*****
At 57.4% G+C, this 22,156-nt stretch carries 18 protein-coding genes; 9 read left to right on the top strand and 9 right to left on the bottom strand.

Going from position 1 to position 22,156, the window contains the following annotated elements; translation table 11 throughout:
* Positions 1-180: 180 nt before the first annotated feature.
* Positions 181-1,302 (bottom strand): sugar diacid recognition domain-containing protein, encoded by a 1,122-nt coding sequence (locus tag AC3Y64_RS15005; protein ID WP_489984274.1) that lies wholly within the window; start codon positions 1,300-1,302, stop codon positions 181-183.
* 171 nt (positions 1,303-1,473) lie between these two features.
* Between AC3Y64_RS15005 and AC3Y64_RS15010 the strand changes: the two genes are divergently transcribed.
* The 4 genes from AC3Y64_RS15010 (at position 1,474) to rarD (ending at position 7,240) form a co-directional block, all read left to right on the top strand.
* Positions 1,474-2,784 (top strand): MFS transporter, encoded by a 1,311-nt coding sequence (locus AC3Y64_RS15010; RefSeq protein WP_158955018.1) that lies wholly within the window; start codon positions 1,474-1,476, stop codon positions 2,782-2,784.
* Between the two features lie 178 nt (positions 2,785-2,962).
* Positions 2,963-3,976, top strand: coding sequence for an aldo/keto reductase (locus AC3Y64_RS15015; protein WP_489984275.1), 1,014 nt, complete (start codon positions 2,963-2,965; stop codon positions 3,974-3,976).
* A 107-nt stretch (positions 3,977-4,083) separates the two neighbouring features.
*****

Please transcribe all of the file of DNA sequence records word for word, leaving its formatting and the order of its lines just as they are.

At 57.4% G+C, this 22,156-nt stretch carries 18 protein-coding genes; 9 read left to right on the top strand and 9 right to left on the bottom strand.

Going from position 1 to position 22,156, the window contains the following annotated elements; translation table 11 throughout:
* Positions 1-180: 180 nt before the first annotated feature.
* Positions 181-1,302 (bottom strand): sugar diacid recognition domain-containing protein, encoded by a 1,122-nt coding sequence (locus tag AC3Y64_RS15005; protein ID WP_489984274.1) that lies wholly within the window; start codon positions 1,300-1,302, stop codon positions 181-183.
* 171 nt (positions 1,303-1,473) lie between these two features.
* Between AC3Y64_RS15005 and AC3Y64_RS15010 the strand changes: the two genes are divergently transcribed.
* The 4 genes from AC3Y64_RS15010 (at position 1,474) to rarD (ending at position 7,240) form a co-directional block, all read left to right on the top strand.
* Positions 1,474-2,784 (top strand): MFS transporter, encoded by a 1,311-nt coding sequence (locus AC3Y64_RS15010; RefSeq protein WP_158955018.1) that lies wholly within the window; start codon positions 1,474-1,476, stop codon positions 2,782-2,784.
* Between the two features lie 178 nt (positions 2,785-2,962).
* Positions 2,963-3,976, top strand: coding sequence for an aldo/keto reductase (locus AC3Y64_RS15015; protein WP_489984275.1), 1,014 nt, complete (start codon positions 2,963-2,965; stop codon positions 3,974-3,976).
* A 107-nt stretch (positions 3,977-4,083) separates the two neighbouring features.